SAN JUAN, Puerto Rico — A failing dam prompted emergency evacuations of two towns in northwest Puerto Rico on Friday as the U.S. territory struggled with flooding, an island-wide power blackout and other dangers in Hurricane Maria’s wake.
The National Weather Service in San Juan said Friday that the northwestern municipalities of Isabela and Quebradillas, home to some 70,000 people, were being evacuated with buses because the nearby Guajataca Dam was failing. Details remained sketchy about the evacuation with communications hampered after the storm. The 345-yard (316-meter) dam holds back a manmade lake covering about 2 square miles and was built decades ago, U.S. government records show.
All across the battered island, residents feared power could be out for weeks — or even months — and wondered how they would cope. Some of the island’s 3.4 million residents planned to head to the U.S. to temporarily escape the desolation. At least in the short term, though, the soggy misery will continue: additional rain — up to 6 inches (15 centimeters) — is expected through Saturday.
In San juan, Neida Febus wandered around her neighborhood with bowls of cooked rice, ground meat and avocado, offering food to anyone in need. The damage was so extensive, the 64-year-old retiree said, that she didn’t think the power would be turned back on until Christmas.
“This storm crushed us from one end of the island to the other,” she said.
The death toll in Puerto Rico stood at six but was likely to rise. At least 27 lives have been lost around the Caribbean, including at least 15 people killed on hard-hit Dominica. Other islands reporting deaths were Haiti with three; Guadeloupe, two; and Dominican Republic, one.
By Friday afternoon, Maria was passing northeast of the Turks and Caicos with winds of 125 mph (205 kph). A hurricane warning remained in effect for those islands as well as the southeastern Bahamas. The storm is not expected to pose a threat to the U.S. mainland.
Meanwhile, the loss of power left residents hunting for gas canisters for cooking, collecting rainwater or steeling themselves mentally for the hardships to come in the tropical heat.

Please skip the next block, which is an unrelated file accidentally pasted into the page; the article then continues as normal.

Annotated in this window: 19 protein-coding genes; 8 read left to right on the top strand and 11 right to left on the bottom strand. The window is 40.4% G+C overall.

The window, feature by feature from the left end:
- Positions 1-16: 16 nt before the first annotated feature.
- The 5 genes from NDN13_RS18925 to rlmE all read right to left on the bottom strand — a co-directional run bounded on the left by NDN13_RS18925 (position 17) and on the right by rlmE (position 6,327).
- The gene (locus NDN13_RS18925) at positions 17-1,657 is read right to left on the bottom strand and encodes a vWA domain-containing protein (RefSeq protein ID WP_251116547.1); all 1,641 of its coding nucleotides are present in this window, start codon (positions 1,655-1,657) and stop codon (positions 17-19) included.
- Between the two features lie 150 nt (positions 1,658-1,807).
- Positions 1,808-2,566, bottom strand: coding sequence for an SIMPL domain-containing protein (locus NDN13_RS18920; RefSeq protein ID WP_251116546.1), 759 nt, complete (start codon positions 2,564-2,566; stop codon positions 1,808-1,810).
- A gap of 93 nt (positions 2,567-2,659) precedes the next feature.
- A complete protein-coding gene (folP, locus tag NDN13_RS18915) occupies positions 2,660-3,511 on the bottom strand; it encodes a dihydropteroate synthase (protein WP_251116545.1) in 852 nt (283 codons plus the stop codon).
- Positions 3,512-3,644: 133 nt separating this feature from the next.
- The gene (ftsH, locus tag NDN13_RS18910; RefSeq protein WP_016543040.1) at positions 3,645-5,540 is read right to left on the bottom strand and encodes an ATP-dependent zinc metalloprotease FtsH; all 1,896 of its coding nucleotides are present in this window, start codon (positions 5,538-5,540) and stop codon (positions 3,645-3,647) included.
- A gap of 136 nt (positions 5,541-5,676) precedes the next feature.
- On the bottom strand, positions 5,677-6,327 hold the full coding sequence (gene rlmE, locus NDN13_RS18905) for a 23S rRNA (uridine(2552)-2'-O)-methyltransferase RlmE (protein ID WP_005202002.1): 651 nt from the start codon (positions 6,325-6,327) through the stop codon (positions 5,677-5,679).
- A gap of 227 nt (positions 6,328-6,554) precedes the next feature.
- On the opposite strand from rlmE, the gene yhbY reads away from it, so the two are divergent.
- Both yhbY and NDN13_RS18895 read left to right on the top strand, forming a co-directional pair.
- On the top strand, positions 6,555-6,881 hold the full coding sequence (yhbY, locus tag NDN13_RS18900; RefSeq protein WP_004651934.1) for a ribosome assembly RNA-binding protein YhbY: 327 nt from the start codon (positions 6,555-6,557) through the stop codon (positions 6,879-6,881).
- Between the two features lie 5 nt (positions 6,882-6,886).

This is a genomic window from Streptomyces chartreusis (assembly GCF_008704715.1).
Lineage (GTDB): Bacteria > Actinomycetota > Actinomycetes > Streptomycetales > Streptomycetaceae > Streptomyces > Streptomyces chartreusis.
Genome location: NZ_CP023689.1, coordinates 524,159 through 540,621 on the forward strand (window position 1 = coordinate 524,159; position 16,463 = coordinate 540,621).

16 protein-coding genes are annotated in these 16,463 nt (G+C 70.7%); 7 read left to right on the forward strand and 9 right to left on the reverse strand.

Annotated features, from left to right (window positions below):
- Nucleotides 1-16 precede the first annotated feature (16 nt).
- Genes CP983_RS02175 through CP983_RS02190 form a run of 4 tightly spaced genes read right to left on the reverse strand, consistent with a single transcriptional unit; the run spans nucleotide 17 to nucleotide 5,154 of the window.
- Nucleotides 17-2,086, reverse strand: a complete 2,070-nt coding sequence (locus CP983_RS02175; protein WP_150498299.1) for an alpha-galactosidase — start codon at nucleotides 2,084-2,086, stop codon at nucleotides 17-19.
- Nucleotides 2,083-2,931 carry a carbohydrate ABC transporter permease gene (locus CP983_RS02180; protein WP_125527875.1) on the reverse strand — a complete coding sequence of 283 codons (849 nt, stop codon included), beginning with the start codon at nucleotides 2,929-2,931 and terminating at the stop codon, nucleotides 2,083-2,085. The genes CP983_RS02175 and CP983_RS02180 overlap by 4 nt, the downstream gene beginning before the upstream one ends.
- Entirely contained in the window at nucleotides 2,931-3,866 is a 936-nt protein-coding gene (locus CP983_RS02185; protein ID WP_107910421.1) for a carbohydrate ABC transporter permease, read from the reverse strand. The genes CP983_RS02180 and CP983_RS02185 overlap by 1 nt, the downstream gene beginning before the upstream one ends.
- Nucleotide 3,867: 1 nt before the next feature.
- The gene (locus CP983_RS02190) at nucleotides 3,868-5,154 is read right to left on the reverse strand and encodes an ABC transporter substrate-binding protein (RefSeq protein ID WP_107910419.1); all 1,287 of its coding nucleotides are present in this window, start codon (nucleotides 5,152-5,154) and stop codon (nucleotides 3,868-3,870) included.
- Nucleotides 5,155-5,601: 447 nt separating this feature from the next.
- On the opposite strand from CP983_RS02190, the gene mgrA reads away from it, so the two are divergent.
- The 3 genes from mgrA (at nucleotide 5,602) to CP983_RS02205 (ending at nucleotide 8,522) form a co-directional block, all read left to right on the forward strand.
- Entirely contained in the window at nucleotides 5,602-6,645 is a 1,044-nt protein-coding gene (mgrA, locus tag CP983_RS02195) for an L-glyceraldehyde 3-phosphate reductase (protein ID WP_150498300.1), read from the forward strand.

“You cannot live here without power,” said Hector Llanos, a 78-year-old retired New York police officer who planned to leave Saturday for the U.S. mainland to live there temporarily.
In Puerto Rico, the electric grid was in sorry shape long before Maria — and Hurricane Irma two weeks ago — struck.
The territory’s $73 billion debt crisis has left agencies like the state power company broke. It abandoned most basic maintenance in recent years, leaving the island subject to regular blackouts.
Diana Jaquez, one of the owners of the Coquette hair salon in the Santurce area, assessed damage from the storm with her husband Friday as their children played nearby. She said she hadn’t decided whether to leave the island.
“Business has dropped a lot,” she said. “People have other priorities than looking good.”
Outside her store, more than 100 people stood in line waiting to get money out of an ATM machine and hoping there would still be some cash left when their turn came.
“We knew this was going to happen given the vulnerable infrastructure,” Gov. Ricardo Rossello said.
The Federal Emergency Management Agency said it would open an air bridge from the mainland on Friday, with three to four military planes flying to the island every day carrying water, food, generators and temporary shelters.
Rossello said his administration was trying to open ports soon to receive food, water, generators, cots and other supplies.
The government has hired 56 small contractors to clear trees and put up new power lines and poles and will be sending tanker trucks to supply neighborhoods as they run out of water. The entire island has been declared a federal disaster zone.
Mike Hyland, senior vice president of engineering services for the American Public Power Association, a utility industry group that is sending repair crews into the Caribbean, refused to speculate on how long it would take to restore power in Puerto Rico.
“Let’s see what the facts tell us by the end of the weekend,” he said. But he acknowledged: “This is going to be a tall lift.”
Jaime Rullan, a sports commentator, has a gas stove at home but tried not to think about the lack of air conditioning on an island where the heat index has surpassed 100 degrees (37 Celsius) in recent days.
“We’re used to the lights going out because of storms here in Puerto Rico, but this time, we’re worried,” he said.